Pease's claims shall be completed by April 19,
2019.” (Id. ¶ 3.)
the issuance of the consolidated scheduling order, Pease
sought his own discovery. And after some three months, Pease
filed his motions to compel certain discovery. (ECF Nos. 91,
100.) He has filed two objections to the Magistrate
Judge's denial of these motions. (ECF Nos. 108, 109.)
Pease raises three objections to the Magistrate Judge's
ruling: (1) Pease should be allowed to completely reopen
discovery, even if the general topics of his discovery
concern the same topics relevant to the original
Plaintiffs' claims; (2) Defendants should respond to his
Requests for Admission concerning any widespread violence
occurring at the time of his arrest, even if the reason for
the arrest was an earlier declaration that the assembly was
unlawful; and (3) Pease should be allowed to depose San Diego
County Sheriff William Gore.
district court may reconsider any non-dispositive pretrial
ruling of the magistrate judge “where it has been shown
that the magistrate judge's order is clearly erroneous or
contrary to law.” 28 U.S.C. § 636(b); see
also Fed. R. Civ. P. 72; Bhan v. NME Hospitals,
Inc., 929 F.2d 1404, 1414 (9th Cir. 1991) (magistrate
judge's decision on a non-dispositive issue is reviewed
by the district court for clear error); Brighton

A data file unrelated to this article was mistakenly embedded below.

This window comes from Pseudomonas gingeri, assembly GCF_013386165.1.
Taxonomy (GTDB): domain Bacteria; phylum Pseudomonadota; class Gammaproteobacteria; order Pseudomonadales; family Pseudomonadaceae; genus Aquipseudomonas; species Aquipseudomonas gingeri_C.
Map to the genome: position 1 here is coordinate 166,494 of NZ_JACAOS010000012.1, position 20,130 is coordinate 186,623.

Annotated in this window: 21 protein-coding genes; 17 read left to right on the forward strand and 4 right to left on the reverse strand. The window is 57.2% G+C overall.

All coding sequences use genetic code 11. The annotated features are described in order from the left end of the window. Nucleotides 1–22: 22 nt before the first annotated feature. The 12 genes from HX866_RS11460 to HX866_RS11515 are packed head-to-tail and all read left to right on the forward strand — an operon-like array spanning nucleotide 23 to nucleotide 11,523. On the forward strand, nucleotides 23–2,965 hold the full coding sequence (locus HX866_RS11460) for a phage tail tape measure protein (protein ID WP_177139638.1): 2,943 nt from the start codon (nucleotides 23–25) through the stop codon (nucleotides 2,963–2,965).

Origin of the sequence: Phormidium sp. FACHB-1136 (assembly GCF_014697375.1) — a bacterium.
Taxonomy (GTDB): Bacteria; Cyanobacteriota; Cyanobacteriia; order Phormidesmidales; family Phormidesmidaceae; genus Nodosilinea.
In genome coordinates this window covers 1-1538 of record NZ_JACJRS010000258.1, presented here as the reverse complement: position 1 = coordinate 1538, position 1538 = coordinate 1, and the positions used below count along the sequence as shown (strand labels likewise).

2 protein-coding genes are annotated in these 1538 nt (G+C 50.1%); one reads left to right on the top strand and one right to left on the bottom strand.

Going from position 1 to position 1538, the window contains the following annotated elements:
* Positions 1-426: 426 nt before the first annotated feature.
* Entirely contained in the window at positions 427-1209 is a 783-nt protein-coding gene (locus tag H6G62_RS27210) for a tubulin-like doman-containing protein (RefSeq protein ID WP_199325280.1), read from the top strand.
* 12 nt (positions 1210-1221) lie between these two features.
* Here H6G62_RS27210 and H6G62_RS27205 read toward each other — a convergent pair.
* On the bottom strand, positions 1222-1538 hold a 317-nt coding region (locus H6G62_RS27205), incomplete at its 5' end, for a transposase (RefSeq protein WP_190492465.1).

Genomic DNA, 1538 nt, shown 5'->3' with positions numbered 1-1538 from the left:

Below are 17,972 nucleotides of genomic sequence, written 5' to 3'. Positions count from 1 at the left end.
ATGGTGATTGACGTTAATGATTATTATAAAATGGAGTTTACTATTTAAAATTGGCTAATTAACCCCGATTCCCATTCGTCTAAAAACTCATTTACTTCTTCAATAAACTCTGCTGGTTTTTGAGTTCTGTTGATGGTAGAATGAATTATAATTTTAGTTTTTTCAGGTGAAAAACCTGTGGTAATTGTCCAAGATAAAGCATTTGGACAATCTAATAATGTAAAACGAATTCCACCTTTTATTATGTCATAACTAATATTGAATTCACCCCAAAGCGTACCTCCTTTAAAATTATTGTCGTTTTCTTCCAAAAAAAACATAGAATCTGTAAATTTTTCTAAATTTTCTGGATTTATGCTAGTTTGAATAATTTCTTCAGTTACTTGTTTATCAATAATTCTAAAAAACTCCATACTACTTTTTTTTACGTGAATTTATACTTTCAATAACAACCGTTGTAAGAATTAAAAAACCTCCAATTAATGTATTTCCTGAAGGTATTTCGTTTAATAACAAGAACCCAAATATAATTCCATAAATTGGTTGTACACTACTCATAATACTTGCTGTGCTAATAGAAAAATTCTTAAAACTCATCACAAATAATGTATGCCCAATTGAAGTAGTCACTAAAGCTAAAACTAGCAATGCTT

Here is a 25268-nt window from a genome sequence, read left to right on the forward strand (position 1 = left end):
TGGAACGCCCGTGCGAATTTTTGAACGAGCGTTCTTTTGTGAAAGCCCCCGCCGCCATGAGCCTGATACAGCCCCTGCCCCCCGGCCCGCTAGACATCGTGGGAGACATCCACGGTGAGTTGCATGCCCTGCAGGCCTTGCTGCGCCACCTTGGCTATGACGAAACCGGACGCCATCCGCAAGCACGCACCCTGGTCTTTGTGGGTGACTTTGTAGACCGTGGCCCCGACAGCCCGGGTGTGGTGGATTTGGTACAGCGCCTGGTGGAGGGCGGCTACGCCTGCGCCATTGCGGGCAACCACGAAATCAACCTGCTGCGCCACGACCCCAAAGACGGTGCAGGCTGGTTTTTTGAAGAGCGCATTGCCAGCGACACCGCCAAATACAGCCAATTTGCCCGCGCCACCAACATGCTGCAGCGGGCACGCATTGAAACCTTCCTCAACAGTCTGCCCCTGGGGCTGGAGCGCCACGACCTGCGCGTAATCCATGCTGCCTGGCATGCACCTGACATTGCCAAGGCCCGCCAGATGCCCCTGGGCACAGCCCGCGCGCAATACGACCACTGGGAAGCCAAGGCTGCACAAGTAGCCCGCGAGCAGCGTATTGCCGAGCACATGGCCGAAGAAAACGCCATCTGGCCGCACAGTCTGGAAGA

Collectibles, Inc. v. Marc Chantal USA, Inc., No.
06-cv-1584 H(POR), 2008 WL 753956, at *1 (S.D. Cal. Mar. 18,
2008) (“The ‘clearly erroneous' standard
applies to the magistrate judge's factual determinations
and discretionary decisions [citation omitted] including
rulings on discovery disputes where the magistrate judge is
afforded broad discretion. [citation omitted].”).
Discovery issues are generally non-dispositive.
Maisonville v. F2 America, Inc., 902 F.2d 746, 748
(9th Cir. 1996).
courts have broad discretion to determine relevancy for
discovery purposes. Hallett v. Morgan, 296 F.3d 732,
751 (9th Cir. 2002). The history of discovery and consequent
amendments to Rule 26 is one of encouraging the courts to
impose “‘reasonable limits on discovery through
increased reliance on the common sense concept of
proportionality.'” Roberts v. Clark Cty. Sch.
Dist., 312 F.R.D. 594, 603 (D. Nev. 2016) (quoting Court
Rules, 192 F.R.D. 340, 390). “In deciding whether to
restrict discovery under Rule 26(b)(2)(C) the court should
consider the totality of the circumstances, weighing the
value of the material sought against the burden of providing
it, and taking into account society's interest in
furthering the truth-seeking function in the particular case
before the court.” Id. at 602 (quotations
omitted). Accordingly, if the burden or expense of the
proposed discovery outweighs the likely benefit, a district
court may set limits on the discovery. Cascade Yarns,
Inc. v. Knitting Fever, Inc., 755 F.3d 55, 59 (1st Cir.
district court is vested with ‘broad discretion to make
discovery and evidentiary rulings conducive to the conduct of
a fair and orderly trial.'” Amarel v.
Connell, 102 F.3d 1494, 1515 (9th Cir. 1996) (quoting
Campbell Industries v. M/V Gemini, 619 F.2d 24, 27
(9th Cir. 1980)). Courts “routinely reject attempts to
end-run around discovery deadlines.” Cruz v. United
States, No. 14-cv-2956-LAB (DHB), 2016 WL 727066, at *2
(S.D. Cal. Feb. 24, 2016); see also Bird v. PSC Holdings,
LLC, No. 12-cv-1528 W (NLS), 2013 WL 1120659, at *1
(S.D. Cal. Mar. 18, 2013) (“[A]ny discovery demands
which are substantially similar to previous demands will not
re-start the clock for filing a discovery motion.”).
Attempt to ...